Gastroenteritis, malaria kill 9 more people in Pakistan floods aftermath
As flood waters start to recede, which officials say may take two to six months in different areas, stagnant waters have led to diseases like malaria, dengue fever, diarrhoea and skin problems, mainly in the southern Sindh province. The provincial government said in a report issued on Tuesday that nine people died of gastroenteritis, acute diarrhoea and suspected malaria on Monday.
At least nine people died on Monday of infectious and water-borne diseases that have attacked tens of thousands of people in flood-hit Pakistan, government data showed, taking the toll from such causes to 318.
The death toll from the deluge itself has touched 1,559, including 551 children and 318 women, which does not include the disease deaths, the country's disaster management agency said. As flood waters start to recede, which officials say may take two to six months in different areas, stagnant waters have led to diseases like malaria, dengue fever, diarrhoea and skin problems, mainly in the southern Sindh province.
The provincial government said in a report issued on Tuesday that nine people died of gastroenteritis, acute diarrhoea and suspected malaria on Monday. It has reported a total of 318 deaths from diseases since July 1. The report said over 72,000 patients were treated on Monday at makeshift or mobile hospitals set up in flood-hit regions.
Over 2.7 million people have been treated at these facilities since July 1, the report said. The influx has overwhelmed the country's already weak health system. The provincial government has said that some 1,200 medical facilities were still marooned.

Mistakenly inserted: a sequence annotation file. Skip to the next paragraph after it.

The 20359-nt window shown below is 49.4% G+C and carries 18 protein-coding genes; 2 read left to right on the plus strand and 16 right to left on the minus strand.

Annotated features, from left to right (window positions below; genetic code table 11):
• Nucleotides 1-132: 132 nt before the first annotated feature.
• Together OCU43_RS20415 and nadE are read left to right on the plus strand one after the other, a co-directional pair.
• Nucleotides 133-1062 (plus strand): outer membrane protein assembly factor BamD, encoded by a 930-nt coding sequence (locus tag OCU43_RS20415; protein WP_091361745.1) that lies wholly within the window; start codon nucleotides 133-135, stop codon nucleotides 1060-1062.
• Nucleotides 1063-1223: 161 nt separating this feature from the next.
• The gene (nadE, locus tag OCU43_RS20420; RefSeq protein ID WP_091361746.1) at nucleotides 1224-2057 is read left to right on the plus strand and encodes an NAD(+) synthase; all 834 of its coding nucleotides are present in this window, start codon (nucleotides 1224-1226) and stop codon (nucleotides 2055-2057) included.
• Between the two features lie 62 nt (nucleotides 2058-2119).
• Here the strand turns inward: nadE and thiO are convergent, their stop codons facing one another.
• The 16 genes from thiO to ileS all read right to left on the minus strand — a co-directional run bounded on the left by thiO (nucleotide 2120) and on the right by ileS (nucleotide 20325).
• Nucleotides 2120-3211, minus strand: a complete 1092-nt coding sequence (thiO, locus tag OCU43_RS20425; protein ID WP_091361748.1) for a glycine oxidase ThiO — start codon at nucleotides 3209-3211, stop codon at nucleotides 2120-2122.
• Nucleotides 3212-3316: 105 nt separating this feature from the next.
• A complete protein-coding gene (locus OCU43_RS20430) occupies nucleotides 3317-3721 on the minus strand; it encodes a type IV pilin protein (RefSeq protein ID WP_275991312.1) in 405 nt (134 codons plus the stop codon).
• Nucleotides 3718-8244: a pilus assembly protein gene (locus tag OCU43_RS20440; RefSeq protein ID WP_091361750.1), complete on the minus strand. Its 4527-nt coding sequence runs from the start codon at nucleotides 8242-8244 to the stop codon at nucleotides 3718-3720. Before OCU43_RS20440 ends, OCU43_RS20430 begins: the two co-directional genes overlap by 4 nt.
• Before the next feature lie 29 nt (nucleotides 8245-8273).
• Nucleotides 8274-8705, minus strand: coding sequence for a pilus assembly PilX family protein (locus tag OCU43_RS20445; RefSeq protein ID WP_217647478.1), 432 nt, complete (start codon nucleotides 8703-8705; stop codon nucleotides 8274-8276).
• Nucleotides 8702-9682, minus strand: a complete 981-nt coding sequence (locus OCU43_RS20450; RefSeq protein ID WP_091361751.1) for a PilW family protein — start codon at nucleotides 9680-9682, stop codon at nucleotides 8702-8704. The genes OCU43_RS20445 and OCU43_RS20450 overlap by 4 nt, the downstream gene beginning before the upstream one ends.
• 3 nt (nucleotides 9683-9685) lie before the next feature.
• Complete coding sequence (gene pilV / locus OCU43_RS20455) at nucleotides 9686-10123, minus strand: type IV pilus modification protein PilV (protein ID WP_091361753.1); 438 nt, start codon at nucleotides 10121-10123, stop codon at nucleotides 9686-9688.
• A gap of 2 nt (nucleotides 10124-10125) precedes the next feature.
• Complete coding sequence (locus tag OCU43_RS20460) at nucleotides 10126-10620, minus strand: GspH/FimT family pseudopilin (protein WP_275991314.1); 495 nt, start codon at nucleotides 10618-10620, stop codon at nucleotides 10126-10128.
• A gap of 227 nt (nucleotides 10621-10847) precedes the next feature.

"We're overwhelmed," said Moinuddin Siddique, director at the Abdullah Shah Institute of Health Sciences at Sehwan city, which is surrounded by the flood waters, told Reuters. Malaria and diarrhoea are out of control, he said.
Record monsoon rains and glacial melt in northern Pakistan triggered the flooding that has impacted nearly 33 million people in the South Asian nation of 220 million, sweeping away homes, crops, bridges, roads and livestock in damages estimated at $30 billion. Hundreds of thousands of people who have been displaced are living in the open, exposing them to the diseases spread in the stagnant waters. They are in dire need of food, shelter, clean drinking water, toilets and medicines, authorities have said.
UNICEF has termed the situation of the families "beyond bleak". It says an estimated 16 million children have been impacted, and at least 3.4 million girls and boys remain in need of immediate, lifesaving support.
The country received 391 mm (15.4 inches) of rain, or some 190% more than the 30-year average through July and August, a monsoon spell that started early and stretched beyond the usual timeline. Rainfall in the southern province of Sindh shot up to 466% of the average.
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